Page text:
How a Promising Musician Embraced Business
Daniel Smythe balances his love for music with his career in consulting.
People who knew Daniel Smythe 95, MM 97 as a USC student might be surprised to learn that today he is a senior executive at a top business consulting firm. With a masters in guitar performance from the USC Thornton School of Music, he seemed destined for a career in the arts.
I like to tell young people that you can always change paths, he says. My story is a great example. I was squarely going down one path and then everything shifted, and it all worked out.
That valuable lesson helps him guide major clients through challenges in his role as managing director at Accenture Strategy in Boston. Smythe oversees the consulting firms travel industry practice in North America. He also has worked with major retailers like Target, CVS, Neiman Marcus, Walmart, Best Buy and Staples.
But growing up in Carlisle, Massachusetts, he was all about the guitar. He was into heavy metal before switching to classical guitar after watching a video of USC Thornton professor William Kanengiser 81, MM 83. Later, as a music major at UCLA, Smythe saw the renowned guitarist play live for the first time. He was blown away.
I met him backstage and said, I want to study with you, Smythe recalls. Kanengiser replied: Come to USC.
Smythe graduated summa cum laude from USC Thornton and then earned his masters. He envisioned a career in performance and teaching, until a fellow Trojan persuaded him to take an arts management role at the Los Angeles Philharmonic. I discovered a whole world of other things I could do, he says. Eager to rise in the ranks, he enrolled in the University of Chicagos MBA program.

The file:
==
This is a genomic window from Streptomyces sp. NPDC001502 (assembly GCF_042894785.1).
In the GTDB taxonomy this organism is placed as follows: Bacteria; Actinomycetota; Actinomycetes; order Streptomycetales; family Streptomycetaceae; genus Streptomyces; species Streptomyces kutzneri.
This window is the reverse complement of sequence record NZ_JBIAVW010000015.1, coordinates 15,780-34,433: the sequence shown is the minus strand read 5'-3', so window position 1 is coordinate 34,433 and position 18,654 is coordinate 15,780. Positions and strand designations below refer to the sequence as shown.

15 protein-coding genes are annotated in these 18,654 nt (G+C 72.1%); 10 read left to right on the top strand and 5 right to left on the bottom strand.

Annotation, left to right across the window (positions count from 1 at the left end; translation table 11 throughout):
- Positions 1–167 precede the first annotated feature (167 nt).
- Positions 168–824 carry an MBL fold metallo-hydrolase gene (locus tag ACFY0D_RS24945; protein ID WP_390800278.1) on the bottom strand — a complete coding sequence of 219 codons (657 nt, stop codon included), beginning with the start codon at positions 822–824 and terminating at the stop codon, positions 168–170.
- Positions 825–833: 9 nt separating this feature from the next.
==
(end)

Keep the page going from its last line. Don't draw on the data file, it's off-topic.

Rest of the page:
He initially planned to put his newly honed business skills to use in the arts world. Then an internship in management consulting captured his imagination, and he joined Accenture in 2002.
Smythe found that consulting work has many parallels with music, including performance preparation, conveying confidence and making an audience feel comfortable. Those skills come in handy when helping a client negotiate a multimillion-dollar deal.
Music is still a big part of Smythes life. He has long-term plans to get back into the arts in a leadership role, using his business expertise to help arts organizations thrive amid todays many entertainment choices. In the meantime, he plays guitar for friends and family, attends Boston Symphony Orchestra concerts and cultivates a large vinyl collection, which he admits is lacking anything that came out after 1988.
He has also been building stronger ties with the Trojan Family through alumni events. It helps that his wife, Shana (Nadel) Smythe 97, holds a degree in vocal arts. He is encouraged to see their older daughter, 15-year-old Betty, has taken to wearing her parents old Trojan sweatshirts. He has high hopes that Betty and her siblings, Sonny, 12, and Lilly, 9, will consider USC among their college options.
And if they ever worry about life taking a surprising turn, hell be ready with a little advice.
As a wise friend once said, you need to find the intersection between your skills and the worlds needs, Smythe says. It just took me a little longer to find that intersection.